The probate court referred the case to the Agency to investigate a potential dependency pursuant to Probate Code section 1513. The social worker investigating the matter decided not to file a section 300 petition and instead recommended that permanent guardianship be established for Kaylee in probate court.
On July 20, the juvenile court reviewed the decision of the social worker not to file a section 300 petition. (§ 331.) The juvenile court directed the social worker to file a petition on Kaylee's behalf and stated that if, after receiving the advice of counsel, the parties agreed that probate guardianship was the "best route . . . for Kaylee," it would then be appropriate to dismiss the section 300 petition at the jurisdictional/dispositional hearing and proceed in probate court.
On August 8, the Agency filed a petition under section 300, subdivision (b) alleging the parents used methamphetamine from 2009 to 2010, and after Kaylee was born, they placed her in the care of Craig, who was seeking guardianship. The Agency recommended that the juvenile court dismiss the section 300 petition and allow the matter to proceed in probate court. The social worker reported that Kaylee was in good health and was clearly bonded to Craig. Her parents were "very much in favor" of establishing a guardianship. Tonya said she understood the dependency system because she "grew up in it" and had participated in S.H.'s case. She never abused or neglected Kaylee and ensured that Kaylee had adequate care while she was incarcerated. Tonya was incarcerated until October 27, 2011. She was attending Narcotics Anonymous (NA) meetings and other classes.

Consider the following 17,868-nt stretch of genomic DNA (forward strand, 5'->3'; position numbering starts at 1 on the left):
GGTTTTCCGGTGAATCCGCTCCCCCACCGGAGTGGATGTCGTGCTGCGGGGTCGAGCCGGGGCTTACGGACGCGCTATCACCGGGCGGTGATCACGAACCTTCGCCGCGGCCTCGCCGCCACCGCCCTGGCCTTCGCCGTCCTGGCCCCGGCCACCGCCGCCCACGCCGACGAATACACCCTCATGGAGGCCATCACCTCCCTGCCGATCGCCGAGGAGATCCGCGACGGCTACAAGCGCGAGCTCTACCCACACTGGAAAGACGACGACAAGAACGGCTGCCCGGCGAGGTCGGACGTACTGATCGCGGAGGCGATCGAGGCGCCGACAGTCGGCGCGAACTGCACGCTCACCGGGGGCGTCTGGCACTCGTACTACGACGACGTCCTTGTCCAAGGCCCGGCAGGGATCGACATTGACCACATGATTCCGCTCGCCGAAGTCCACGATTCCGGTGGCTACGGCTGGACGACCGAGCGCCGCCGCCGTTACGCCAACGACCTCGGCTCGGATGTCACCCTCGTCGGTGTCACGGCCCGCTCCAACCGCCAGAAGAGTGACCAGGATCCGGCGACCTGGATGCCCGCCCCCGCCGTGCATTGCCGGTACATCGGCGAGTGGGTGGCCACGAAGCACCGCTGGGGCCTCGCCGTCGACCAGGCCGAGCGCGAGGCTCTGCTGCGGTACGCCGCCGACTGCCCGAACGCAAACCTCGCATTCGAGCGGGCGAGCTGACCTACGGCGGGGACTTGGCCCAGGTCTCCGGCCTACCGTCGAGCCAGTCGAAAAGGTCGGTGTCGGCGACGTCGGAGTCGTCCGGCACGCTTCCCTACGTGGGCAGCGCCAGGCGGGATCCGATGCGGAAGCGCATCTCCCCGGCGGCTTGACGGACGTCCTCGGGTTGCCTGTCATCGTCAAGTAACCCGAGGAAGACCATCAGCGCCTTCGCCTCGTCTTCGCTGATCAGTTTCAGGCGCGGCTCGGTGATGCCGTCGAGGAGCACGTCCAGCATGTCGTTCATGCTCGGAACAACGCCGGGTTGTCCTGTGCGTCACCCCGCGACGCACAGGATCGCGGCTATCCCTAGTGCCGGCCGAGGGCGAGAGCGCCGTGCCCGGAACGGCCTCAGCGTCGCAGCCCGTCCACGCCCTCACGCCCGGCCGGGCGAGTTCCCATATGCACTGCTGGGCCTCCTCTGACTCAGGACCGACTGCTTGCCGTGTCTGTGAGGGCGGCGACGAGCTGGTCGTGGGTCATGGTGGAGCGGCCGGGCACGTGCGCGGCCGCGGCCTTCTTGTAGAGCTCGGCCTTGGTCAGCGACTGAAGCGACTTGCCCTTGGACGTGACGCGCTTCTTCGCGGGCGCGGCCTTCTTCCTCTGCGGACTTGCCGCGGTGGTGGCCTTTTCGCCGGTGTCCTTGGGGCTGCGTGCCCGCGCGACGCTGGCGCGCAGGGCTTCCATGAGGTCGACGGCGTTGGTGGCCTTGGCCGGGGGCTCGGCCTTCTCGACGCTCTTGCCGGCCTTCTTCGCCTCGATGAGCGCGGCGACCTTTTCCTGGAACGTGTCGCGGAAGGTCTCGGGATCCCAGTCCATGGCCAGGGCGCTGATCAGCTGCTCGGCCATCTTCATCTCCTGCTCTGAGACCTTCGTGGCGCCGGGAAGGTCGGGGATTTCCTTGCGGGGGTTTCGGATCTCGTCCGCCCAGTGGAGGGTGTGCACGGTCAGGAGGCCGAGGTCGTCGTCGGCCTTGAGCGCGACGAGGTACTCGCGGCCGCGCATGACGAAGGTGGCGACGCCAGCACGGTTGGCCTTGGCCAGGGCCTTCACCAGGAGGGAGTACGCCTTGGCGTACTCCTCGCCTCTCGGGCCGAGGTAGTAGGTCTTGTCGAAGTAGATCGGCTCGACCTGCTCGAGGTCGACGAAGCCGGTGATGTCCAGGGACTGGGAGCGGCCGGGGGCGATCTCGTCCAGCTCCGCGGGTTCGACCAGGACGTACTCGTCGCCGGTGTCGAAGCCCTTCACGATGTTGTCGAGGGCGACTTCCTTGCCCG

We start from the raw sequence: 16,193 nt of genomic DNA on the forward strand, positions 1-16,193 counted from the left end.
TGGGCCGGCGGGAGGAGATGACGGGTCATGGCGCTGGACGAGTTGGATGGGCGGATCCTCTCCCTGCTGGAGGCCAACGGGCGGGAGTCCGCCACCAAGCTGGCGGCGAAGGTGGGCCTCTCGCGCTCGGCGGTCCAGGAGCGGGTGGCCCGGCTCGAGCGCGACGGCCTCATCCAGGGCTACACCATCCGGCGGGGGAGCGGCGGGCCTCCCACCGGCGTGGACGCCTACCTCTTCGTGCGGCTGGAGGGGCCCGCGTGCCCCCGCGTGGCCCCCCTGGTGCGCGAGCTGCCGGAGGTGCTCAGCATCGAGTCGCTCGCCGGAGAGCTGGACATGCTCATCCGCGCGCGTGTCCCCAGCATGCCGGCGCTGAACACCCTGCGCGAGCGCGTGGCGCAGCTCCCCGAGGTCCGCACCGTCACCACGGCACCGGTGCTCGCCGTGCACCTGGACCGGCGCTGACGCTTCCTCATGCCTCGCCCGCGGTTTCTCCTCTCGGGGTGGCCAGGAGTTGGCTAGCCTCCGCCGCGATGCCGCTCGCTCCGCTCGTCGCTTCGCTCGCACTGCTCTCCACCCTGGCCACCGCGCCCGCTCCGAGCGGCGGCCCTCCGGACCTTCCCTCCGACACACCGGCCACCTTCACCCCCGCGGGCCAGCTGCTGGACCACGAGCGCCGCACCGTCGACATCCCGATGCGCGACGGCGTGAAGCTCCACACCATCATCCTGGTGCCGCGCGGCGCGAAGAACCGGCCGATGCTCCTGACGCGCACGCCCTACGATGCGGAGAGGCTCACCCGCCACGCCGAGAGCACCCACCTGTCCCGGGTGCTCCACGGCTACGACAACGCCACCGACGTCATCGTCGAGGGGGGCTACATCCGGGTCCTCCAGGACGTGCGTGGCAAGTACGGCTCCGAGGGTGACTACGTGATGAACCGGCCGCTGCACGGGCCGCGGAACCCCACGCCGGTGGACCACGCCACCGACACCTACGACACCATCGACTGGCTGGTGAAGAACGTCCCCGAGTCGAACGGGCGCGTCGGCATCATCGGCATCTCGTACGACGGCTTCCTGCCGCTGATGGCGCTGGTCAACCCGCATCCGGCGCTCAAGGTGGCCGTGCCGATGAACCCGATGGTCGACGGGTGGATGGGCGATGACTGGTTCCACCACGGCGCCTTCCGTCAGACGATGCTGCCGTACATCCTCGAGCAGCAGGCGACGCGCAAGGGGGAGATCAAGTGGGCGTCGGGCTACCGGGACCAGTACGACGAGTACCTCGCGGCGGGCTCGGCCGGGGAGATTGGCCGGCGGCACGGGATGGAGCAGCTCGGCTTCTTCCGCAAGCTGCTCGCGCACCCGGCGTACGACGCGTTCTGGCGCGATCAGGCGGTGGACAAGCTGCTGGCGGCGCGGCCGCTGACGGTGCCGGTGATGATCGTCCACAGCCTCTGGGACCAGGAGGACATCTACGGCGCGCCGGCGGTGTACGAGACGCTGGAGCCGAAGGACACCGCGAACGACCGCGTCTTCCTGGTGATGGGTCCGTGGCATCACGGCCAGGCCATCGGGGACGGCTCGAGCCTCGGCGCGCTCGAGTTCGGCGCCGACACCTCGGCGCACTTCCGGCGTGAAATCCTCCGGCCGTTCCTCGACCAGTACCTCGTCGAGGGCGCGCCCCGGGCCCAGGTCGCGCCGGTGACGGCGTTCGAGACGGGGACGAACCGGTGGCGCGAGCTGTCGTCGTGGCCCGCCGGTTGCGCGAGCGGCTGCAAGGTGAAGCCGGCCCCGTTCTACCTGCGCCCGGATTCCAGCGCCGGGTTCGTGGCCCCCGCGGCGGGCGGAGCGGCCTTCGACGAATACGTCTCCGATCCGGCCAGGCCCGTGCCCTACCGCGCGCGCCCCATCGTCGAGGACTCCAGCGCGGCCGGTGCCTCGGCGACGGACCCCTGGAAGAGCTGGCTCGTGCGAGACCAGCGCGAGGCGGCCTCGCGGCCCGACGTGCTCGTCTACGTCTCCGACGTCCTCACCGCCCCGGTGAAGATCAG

Jesse was in a court-ordered outpatient rehabilitation program. He lived with his grandparents near his uncle, and saw his uncle and Kaylee almost daily. Jesse said Kaylee had been in the D.'s care for seven months. They were taking very good care of her, and she was bonded with them.
At the August 9 detention hearing, Jesse, through his attorney, challenged the legal sufficiency of the petition (motion akin to a demurrer, or motion). Tonya joined in the motion. Minor's counsel opposed the motion on the ground she had not yet completed her due diligence investigation. The Agency submitted on the motion.
The juvenile court denied the motion akin to a demurrer, stating the petition alleged the parents used methamphetamine and placed the child in the care of another person, who was seeking guardianship of the child, and the juvenile court had ordered the Agency to initiate the proceedings. If true, the allegations demonstrated there was a substantial risk of future harm to the child if the child was to be in the care of her parents.